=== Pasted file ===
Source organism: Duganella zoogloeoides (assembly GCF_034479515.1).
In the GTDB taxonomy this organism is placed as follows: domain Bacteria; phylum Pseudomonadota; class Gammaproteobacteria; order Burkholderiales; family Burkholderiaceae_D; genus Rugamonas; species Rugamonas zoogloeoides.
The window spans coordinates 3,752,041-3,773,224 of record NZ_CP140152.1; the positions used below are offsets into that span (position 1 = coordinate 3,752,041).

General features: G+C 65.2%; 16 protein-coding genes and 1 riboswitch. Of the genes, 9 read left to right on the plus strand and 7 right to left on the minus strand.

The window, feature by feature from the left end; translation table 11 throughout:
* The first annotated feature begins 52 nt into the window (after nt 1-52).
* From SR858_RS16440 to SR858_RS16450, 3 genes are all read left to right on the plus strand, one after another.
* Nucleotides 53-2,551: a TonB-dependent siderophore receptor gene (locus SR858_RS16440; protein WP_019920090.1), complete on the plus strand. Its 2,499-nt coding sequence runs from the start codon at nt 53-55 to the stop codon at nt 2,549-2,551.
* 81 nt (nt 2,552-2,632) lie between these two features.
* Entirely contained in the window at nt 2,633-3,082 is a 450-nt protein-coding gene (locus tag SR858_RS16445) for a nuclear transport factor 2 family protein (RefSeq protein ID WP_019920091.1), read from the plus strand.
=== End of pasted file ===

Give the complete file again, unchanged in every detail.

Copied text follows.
Source organism: Duganella zoogloeoides (assembly GCF_034479515.1).
In the GTDB taxonomy this organism is placed as follows: domain Bacteria; phylum Pseudomonadota; class Gammaproteobacteria; order Burkholderiales; family Burkholderiaceae_D; genus Rugamonas; species Rugamonas zoogloeoides.
The window spans coordinates 3,752,041-3,773,224 of record NZ_CP140152.1; the positions used below are offsets into that span (position 1 = coordinate 3,752,041).

General features: G+C 65.2%; 16 protein-coding genes and 1 riboswitch. Of the genes, 9 read left to right on the plus strand and 7 right to left on the minus strand.

The window, feature by feature from the left end; translation table 11 throughout:
* The first annotated feature begins 52 nt into the window (after nt 1-52).
* From SR858_RS16440 to SR858_RS16450, 3 genes are all read left to right on the plus strand, one after another.
* Nucleotides 53-2,551: a TonB-dependent siderophore receptor gene (locus SR858_RS16440; protein WP_019920090.1), complete on the plus strand. Its 2,499-nt coding sequence runs from the start codon at nt 53-55 to the stop codon at nt 2,549-2,551.
* 81 nt (nt 2,552-2,632) lie between these two features.
* Entirely contained in the window at nt 2,633-3,082 is a 450-nt protein-coding gene (locus tag SR858_RS16445) for a nuclear transport factor 2 family protein (RefSeq protein ID WP_019920091.1), read from the plus strand.